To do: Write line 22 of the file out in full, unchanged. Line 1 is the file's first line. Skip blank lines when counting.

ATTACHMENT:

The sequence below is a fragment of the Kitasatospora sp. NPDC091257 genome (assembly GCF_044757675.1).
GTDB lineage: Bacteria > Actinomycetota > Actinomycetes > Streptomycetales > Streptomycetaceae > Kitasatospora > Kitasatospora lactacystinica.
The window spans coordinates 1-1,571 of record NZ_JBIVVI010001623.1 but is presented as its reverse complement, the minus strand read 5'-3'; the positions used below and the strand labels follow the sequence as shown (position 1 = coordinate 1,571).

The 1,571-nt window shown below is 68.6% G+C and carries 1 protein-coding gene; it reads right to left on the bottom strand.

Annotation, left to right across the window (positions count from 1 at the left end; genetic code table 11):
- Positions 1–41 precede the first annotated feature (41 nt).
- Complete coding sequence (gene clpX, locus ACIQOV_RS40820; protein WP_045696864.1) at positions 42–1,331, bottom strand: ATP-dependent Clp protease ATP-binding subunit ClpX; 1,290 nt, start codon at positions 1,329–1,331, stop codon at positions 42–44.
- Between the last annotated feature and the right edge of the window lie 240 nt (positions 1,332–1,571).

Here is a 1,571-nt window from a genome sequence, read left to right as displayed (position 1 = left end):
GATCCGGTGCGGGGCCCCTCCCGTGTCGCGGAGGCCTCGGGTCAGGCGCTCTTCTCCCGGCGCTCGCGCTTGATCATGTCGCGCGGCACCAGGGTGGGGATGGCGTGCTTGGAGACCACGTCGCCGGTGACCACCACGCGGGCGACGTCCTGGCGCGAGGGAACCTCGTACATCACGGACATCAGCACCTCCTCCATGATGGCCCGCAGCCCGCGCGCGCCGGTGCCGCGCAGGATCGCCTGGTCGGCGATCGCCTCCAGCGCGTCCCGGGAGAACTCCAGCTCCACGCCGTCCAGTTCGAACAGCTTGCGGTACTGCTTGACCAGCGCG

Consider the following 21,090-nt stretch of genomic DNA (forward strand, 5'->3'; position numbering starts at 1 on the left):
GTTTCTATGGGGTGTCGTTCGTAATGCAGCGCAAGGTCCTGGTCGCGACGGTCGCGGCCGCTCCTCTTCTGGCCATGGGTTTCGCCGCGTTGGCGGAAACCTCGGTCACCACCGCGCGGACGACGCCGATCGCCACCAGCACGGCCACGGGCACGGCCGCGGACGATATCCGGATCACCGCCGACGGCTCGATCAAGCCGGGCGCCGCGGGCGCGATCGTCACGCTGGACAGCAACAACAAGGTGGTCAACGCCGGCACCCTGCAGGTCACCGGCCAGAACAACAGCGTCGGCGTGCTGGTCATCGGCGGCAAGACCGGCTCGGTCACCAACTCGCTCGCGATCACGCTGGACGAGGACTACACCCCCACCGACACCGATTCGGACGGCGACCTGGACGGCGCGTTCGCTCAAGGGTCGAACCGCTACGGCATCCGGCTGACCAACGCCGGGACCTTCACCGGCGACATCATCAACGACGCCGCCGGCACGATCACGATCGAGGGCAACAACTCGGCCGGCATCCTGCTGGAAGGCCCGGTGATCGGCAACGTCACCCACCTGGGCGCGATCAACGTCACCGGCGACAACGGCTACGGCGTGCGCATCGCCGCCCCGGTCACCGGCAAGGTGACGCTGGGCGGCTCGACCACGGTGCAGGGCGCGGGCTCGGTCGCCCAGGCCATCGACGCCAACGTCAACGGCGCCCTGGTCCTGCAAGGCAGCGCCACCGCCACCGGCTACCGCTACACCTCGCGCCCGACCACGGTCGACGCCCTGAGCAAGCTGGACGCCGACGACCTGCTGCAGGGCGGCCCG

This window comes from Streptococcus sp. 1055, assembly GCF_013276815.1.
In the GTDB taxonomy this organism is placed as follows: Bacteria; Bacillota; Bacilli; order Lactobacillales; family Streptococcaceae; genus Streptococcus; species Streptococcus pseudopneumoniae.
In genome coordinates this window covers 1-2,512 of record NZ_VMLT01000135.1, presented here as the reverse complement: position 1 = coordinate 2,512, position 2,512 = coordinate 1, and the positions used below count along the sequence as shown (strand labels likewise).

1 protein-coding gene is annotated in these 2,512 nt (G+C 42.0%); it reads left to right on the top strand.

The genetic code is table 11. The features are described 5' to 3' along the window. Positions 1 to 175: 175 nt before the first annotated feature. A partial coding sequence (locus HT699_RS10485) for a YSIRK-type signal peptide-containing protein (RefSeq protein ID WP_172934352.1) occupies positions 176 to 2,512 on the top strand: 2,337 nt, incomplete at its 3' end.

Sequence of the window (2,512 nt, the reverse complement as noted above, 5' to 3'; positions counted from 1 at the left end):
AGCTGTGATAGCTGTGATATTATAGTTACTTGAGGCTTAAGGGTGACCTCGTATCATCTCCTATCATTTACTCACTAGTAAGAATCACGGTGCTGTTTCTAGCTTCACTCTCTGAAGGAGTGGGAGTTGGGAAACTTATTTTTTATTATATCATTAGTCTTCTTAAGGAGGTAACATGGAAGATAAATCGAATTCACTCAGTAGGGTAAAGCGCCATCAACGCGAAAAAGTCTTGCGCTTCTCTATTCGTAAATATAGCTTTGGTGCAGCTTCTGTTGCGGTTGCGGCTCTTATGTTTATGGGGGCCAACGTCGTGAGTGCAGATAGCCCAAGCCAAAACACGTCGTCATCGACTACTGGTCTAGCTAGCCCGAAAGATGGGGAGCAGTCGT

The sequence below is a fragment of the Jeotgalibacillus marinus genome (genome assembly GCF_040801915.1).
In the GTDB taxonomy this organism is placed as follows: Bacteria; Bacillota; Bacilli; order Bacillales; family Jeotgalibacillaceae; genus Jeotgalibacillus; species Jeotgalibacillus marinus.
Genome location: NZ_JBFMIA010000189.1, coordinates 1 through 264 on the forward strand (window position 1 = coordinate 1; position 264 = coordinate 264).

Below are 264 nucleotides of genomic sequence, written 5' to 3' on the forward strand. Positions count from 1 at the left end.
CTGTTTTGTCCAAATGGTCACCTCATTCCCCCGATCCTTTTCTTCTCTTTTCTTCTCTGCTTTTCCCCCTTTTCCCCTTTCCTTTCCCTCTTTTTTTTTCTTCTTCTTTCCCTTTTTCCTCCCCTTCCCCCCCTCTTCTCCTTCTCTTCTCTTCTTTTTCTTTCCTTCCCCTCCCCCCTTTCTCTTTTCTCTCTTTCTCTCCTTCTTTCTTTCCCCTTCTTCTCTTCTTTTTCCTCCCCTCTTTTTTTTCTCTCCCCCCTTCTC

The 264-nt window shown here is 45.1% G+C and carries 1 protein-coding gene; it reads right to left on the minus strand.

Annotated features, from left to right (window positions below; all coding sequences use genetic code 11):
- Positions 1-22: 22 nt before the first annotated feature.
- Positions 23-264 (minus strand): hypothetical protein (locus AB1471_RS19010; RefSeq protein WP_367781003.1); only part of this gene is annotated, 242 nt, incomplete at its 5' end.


Genome location: NZ_JBFMIA010000189.1, coordinates 1 through 264 on the forward strand (window position 1 = coordinate 1; position 264 = coordinate 264).